You’ve heard the expression “the sands of time,” right? Well, sometimes the expression reads better as “the sandblaster of time.” The march of time has a way of eroding all in its past, leaving no trace behind. Spoiler Alert: Nearly every single landmark you are about to read of here no longer exists.

Worse, those same sands often erode memories as well. We often remember what we think is true, even if it’s not. That’s why if you ask two people who witnessed the same event, you’ll often get two different descriptions of what happened. At least two. Because if you ask the same person a week later to describe what happened, there’s no guarantee the story will remain the same.

These are the challenges when recounting history. That’s why it’s better to rely on primary witnesses (the people who were actually there). It’s even better to rely on multiple primary witnesses, because you can “average” their stories to get a more reliable understanding of what really happened. Finally, it’s best you hear from these primary witnesses immediately after the event occurs. That way the memory is freshest and less prone to error.

Such are the issues with retelling the tale of Lafayette’s visit to Rochester on Tuesday, June 7, 1825. Everything is gone and even firsthand witnesses, years later, tell conflicting Continue Reading “Lafayette’s Farewell Tour: Competing Memories Turn Lafayette’s Rochester Visit From History To Mystery”

Lafayette’s Farewell Tour: Remembering Silvius Hoard

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Previous: Fort Niagara And The Man-Made Wonder Of Lockport

Lafayette memorial on 1 Exchange Blvd. in downtown Rochester identifying the site of Hoard’s Tavern. Source: Albert R. Stone Negative Collection, Rochester Museum & Science Center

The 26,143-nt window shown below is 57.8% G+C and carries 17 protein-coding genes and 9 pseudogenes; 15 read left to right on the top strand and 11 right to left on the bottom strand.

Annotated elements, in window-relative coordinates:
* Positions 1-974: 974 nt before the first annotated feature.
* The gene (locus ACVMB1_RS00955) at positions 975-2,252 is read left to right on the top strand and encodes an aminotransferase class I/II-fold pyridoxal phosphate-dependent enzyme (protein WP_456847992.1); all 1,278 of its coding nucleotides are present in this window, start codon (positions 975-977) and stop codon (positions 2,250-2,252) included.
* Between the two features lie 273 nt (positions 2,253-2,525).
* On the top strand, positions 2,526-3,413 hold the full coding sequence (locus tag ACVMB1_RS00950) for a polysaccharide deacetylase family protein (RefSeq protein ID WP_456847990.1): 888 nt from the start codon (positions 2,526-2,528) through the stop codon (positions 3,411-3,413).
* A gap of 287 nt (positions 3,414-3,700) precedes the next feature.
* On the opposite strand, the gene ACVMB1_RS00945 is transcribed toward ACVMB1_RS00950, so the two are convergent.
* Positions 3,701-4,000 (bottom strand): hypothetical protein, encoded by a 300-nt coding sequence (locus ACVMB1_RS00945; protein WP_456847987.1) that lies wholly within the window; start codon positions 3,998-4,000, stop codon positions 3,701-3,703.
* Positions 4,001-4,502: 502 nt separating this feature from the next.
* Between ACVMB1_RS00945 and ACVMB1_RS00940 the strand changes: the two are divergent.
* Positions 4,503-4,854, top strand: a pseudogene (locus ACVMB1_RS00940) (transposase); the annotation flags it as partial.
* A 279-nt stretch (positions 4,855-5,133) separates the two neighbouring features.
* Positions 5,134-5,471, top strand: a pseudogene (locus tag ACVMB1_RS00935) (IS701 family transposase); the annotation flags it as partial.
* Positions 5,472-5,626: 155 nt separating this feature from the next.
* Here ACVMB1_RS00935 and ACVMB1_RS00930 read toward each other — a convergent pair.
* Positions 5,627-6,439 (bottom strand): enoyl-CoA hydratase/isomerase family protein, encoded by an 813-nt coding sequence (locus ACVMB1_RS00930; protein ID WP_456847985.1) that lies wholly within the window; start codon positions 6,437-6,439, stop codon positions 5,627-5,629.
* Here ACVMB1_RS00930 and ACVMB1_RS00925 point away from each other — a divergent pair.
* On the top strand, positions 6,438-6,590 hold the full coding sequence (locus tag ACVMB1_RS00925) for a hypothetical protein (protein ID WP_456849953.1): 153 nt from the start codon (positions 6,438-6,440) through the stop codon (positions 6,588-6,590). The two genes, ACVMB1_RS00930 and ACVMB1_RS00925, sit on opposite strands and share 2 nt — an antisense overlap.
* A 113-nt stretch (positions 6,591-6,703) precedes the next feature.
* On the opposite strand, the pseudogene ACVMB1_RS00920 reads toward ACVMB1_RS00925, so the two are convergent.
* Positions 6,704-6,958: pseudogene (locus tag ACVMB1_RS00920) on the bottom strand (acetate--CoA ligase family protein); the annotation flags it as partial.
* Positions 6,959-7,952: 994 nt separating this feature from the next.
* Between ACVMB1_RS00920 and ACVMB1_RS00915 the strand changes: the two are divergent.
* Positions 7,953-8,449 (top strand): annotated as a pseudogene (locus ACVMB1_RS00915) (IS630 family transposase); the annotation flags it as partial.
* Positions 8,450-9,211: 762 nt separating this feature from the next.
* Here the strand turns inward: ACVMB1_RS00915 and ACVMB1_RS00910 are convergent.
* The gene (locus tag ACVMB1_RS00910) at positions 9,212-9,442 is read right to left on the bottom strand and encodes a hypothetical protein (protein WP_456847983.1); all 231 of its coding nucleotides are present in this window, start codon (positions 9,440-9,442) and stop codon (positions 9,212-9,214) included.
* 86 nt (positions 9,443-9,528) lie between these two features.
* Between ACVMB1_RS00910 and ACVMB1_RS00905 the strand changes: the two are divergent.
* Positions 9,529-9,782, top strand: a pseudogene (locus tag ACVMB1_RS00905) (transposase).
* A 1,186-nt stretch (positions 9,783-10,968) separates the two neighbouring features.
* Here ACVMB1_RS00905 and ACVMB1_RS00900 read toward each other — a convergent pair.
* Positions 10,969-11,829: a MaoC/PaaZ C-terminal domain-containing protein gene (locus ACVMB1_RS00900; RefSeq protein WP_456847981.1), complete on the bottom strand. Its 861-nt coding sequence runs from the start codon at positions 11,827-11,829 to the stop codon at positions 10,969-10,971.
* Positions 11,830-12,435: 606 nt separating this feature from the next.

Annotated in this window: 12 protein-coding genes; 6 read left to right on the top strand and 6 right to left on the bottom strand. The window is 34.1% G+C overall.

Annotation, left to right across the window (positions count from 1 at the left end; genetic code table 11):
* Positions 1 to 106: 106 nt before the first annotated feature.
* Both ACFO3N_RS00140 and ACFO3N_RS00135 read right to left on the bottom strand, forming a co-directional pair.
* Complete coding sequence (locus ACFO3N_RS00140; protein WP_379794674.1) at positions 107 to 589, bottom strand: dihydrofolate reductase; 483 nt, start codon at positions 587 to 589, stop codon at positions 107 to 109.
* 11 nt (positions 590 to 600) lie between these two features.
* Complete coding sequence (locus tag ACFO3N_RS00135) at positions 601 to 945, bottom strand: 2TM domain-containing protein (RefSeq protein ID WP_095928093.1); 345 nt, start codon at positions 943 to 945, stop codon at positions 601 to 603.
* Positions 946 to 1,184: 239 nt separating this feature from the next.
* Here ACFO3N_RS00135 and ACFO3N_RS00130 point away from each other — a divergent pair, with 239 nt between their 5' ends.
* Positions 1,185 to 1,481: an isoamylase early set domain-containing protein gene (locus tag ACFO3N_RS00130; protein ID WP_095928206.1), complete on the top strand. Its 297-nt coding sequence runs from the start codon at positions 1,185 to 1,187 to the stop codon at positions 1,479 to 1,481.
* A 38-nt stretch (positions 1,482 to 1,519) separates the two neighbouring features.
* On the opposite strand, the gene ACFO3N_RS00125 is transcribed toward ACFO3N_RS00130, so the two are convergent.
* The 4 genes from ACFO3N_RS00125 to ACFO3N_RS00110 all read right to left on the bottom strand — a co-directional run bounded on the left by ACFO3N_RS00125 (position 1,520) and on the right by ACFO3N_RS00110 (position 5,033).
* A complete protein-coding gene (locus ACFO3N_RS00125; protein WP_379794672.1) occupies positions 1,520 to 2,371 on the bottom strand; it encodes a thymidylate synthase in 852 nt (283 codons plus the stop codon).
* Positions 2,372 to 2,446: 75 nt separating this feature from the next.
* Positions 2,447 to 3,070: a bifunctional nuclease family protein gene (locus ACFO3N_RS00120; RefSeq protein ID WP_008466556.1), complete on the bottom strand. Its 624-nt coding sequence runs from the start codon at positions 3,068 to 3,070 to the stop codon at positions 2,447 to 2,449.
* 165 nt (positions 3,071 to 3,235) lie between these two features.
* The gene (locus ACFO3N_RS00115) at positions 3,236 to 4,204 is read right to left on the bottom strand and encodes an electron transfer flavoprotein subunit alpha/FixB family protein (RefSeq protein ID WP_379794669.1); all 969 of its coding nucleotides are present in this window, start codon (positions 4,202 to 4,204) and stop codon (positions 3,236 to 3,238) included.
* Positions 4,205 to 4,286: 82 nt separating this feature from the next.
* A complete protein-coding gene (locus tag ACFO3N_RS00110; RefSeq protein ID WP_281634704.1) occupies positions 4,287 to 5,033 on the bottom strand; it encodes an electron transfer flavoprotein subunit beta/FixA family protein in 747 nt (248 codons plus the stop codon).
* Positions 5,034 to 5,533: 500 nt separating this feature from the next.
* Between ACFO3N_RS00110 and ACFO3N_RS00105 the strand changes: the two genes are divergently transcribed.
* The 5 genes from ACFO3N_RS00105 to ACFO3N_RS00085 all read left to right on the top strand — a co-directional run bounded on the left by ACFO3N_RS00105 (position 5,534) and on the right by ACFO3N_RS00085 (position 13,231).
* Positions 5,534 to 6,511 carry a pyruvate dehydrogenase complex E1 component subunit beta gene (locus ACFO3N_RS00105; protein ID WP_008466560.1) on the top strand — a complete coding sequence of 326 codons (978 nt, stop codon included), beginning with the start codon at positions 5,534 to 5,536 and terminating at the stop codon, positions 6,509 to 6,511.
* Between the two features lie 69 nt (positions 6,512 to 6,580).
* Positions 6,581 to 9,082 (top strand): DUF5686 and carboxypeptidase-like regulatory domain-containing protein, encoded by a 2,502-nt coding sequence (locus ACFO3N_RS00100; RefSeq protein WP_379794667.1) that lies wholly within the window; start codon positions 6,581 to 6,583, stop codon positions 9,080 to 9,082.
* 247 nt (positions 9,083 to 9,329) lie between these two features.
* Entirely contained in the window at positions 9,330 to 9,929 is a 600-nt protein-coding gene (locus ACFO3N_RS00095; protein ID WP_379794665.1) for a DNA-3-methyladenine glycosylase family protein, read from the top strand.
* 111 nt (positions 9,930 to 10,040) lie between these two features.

Think of history as a mosaic containing thousands of tiny stones. When you get up close, they appear unremarkable. Except for a few, often minor, variations in color or a slightly different shape, they look nearly identical. Sure, for any number of reasons, a few stand out and pique your curiosity. But all in all, they’re all the same.

Until you back away. Farther away, you see the small rocks begin to transform into a series of patterns. It’s as though each stone represents a dot connected to its neighbors. From a more distant perspective, you no longer see individual stones. You see a compelling picture. As if it was always there.

That’s history. It’s a picture you see, far removed from the original source, the original data points, the human stones that actually created the picture. It’s too easy to forget those Continue Reading “Lafayette’s Farewell Tour: Remembering Silvius Hoard”

Lafayette’s Farewell Tour: Fort Niagara And The Man-Made Wonder Of Lockport

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Previous: Riding The Ridge (Road)

The Erie Canal overtakes the Niagara Escarpment at the Five Flights in Lockport. Source: History of Niagara County, Sanford & Co, New York, p.164